The City has been criticised in the Daily Telegraph this morning for our investment in public art and energy efficient infrastructure. What the Telegraph piece fails to recognise is that our investment decisions are well-considered and do not come at the expense of essential Council services.
The City of Sydney's investment in public art helps cement Sydney's status as Australia's global city and represents only 3.3% of our capital works expenditure budget for 2014-15.
This is dwarfed by ongoing expenditure on exactly the kinds of services the Telegraph's editorial claims councils should focus on. For example, the City has spent:
- $53.5 million each year on cleansing and waste, including household garbage collections, street cleaning and graffiti removal;
- $25 million each year upgrading and maintaining more than 400 public parks and open spaces;
- $236 million over the past 10 years upgrading footpaths and walkways across the CBD and our villages; and
- $33 million to fast track the development of six new childcare centres by 2016 and $22 million set side for more new centres in future.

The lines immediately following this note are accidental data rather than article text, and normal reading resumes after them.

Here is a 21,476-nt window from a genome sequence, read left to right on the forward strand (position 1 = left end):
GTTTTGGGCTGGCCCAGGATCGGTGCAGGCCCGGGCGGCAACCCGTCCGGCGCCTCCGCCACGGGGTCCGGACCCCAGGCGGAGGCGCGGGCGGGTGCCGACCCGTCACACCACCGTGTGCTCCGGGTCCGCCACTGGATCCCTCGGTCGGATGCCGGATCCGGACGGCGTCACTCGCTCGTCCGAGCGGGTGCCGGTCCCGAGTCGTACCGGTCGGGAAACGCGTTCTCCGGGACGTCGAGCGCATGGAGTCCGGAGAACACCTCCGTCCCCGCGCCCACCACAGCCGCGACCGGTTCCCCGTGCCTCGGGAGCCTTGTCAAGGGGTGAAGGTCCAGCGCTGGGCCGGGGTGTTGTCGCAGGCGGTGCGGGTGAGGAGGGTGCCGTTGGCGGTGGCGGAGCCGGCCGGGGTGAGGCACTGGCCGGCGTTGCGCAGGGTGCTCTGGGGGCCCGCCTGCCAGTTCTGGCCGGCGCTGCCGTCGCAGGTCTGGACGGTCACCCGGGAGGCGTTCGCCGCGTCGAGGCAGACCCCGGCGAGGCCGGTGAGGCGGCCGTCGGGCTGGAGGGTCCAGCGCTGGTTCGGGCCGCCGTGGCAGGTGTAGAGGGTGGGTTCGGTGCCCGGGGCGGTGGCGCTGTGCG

On top of these essential services, the City is contributing to projects of state significance. We have contributed $220 million to the NSW Government's light rail project, which will transform our city. This work includes major public domain upgrades, new paving, lighting, trees, and street furniture as well as major public art along the light rail route.
Committee for Sydney chief executive Tim Williams said the artworks were "tremendous for Sydney" and predicted they would be a boon for business, enticing "hundreds of thousands of visitors" into the city centre and raising Sydney's profile around the world. This is to the benefit of all the City's ratepayers, residents and workers.
Further south where our City is booming, we're investing $440 million on essential infrastructure and community projects for Green Square including new roads, parks, an aquatic centre, a library and more. This is Australia's largest urban renewal project and will be home to 54,000 people.
The City is able to provide high quality council services while also funding additional improvements to the public domain because of our excellent financial health. NSW Treasury Corporation rates the City's finances as "strong" with a "positive outlook" - the only NSW council to receive this rating. The City's independent financial auditor, PricewaterhouseCoopers, said the City's financial position "can't get much better than where we are at the moment". This is despite the City having among the lowest residential rates in NSW and not charging rates for pensioners living in their own homes.
While the Telegraph criticises the City's spending decisions, we're getting on with the job of running a financially stable Council that balances both essential expenditure and the investment needed to build a truly global city.